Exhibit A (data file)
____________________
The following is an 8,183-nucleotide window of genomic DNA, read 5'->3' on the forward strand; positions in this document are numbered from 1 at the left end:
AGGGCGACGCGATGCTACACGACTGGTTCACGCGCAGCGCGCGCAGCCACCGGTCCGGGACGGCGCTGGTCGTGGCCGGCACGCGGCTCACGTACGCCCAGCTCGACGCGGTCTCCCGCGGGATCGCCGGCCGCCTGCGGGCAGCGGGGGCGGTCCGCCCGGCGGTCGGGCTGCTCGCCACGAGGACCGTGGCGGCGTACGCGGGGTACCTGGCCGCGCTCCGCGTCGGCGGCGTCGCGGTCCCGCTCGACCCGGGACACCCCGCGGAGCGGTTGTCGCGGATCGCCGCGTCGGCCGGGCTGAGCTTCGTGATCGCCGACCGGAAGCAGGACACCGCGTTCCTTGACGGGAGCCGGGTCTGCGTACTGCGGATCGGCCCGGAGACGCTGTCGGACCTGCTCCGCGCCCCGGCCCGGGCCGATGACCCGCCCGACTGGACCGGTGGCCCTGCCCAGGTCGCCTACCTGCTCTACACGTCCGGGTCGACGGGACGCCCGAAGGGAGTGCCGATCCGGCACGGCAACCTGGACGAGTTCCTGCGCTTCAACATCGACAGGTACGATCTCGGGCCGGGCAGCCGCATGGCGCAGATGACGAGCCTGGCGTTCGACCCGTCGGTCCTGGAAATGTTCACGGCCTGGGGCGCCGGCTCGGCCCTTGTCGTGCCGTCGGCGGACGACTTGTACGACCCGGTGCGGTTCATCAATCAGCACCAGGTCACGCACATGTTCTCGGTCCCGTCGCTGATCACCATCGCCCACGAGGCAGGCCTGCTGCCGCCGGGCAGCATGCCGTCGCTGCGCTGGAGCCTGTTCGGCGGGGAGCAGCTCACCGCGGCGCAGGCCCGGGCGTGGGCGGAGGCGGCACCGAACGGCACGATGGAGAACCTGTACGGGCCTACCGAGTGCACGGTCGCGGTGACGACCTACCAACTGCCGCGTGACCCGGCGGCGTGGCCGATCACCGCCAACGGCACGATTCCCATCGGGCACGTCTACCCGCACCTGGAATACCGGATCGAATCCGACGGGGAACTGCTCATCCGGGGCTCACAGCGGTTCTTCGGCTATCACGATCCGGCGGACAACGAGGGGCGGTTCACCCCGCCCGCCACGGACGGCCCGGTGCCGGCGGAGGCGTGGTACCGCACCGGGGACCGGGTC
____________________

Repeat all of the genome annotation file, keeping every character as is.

The following is an 8,183-nucleotide window of genomic DNA, read 5'->3' on the forward strand; positions in this document are numbered from 1 at the left end:
AGGGCGACGCGATGCTACACGACTGGTTCACGCGCAGCGCGCGCAGCCACCGGTCCGGGACGGCGCTGGTCGTGGCCGGCACGCGGCTCACGTACGCCCAGCTCGACGCGGTCTCCCGCGGGATCGCCGGCCGCCTGCGGGCAGCGGGGGCGGTCCGCCCGGCGGTCGGGCTGCTCGCCACGAGGACCGTGGCGGCGTACGCGGGGTACCTGGCCGCGCTCCGCGTCGGCGGCGTCGCGGTCCCGCTCGACCCGGGACACCCCGCGGAGCGGTTGTCGCGGATCGCCGCGTCGGCCGGGCTGAGCTTCGTGATCGCCGACCGGAAGCAGGACACCGCGTTCCTTGACGGGAGCCGGGTCTGCGTACTGCGGATCGGCCCGGAGACGCTGTCGGACCTGCTCCGCGCCCCGGCCCGGGCCGATGACCCGCCCGACTGGACCGGTGGCCCTGCCCAGGTCGCCTACCTGCTCTACACGTCCGGGTCGACGGGACGCCCGAAGGGAGTGCCGATCCGGCACGGCAACCTGGACGAGTTCCTGCGCTTCAACATCGACAGGTACGATCTCGGGCCGGGCAGCCGCATGGCGCAGATGACGAGCCTGGCGTTCGACCCGTCGGTCCTGGAAATGTTCACGGCCTGGGGCGCCGGCTCGGCCCTTGTCGTGCCGTCGGCGGACGACTTGTACGACCCGGTGCGGTTCATCAATCAGCACCAGGTCACGCACATGTTCTCGGTCCCGTCGCTGATCACCATCGCCCACGAGGCAGGCCTGCTGCCGCCGGGCAGCATGCCGTCGCTGCGCTGGAGCCTGTTCGGCGGGGAGCAGCTCACCGCGGCGCAGGCCCGGGCGTGGGCGGAGGCGGCACCGAACGGCACGATGGAGAACCTGTACGGGCCTACCGAGTGCACGGTCGCGGTGACGACCTACCAACTGCCGCGTGACCCGGCGGCGTGGCCGATCACCGCCAACGGCACGATTCCCATCGGGCACGTCTACCCGCACCTGGAATACCGGATCGAATCCGACGGGGAACTGCTCATCCGGGGCTCACAGCGGTTCTTCGGCTATCACGATCCGGCGGACAACGAGGGGCGGTTCACCCCGCCCGCCACGGACGGCCCGGTGCCGGCGGAGGCGTGGTACCGCACCGGGGACCGGGTC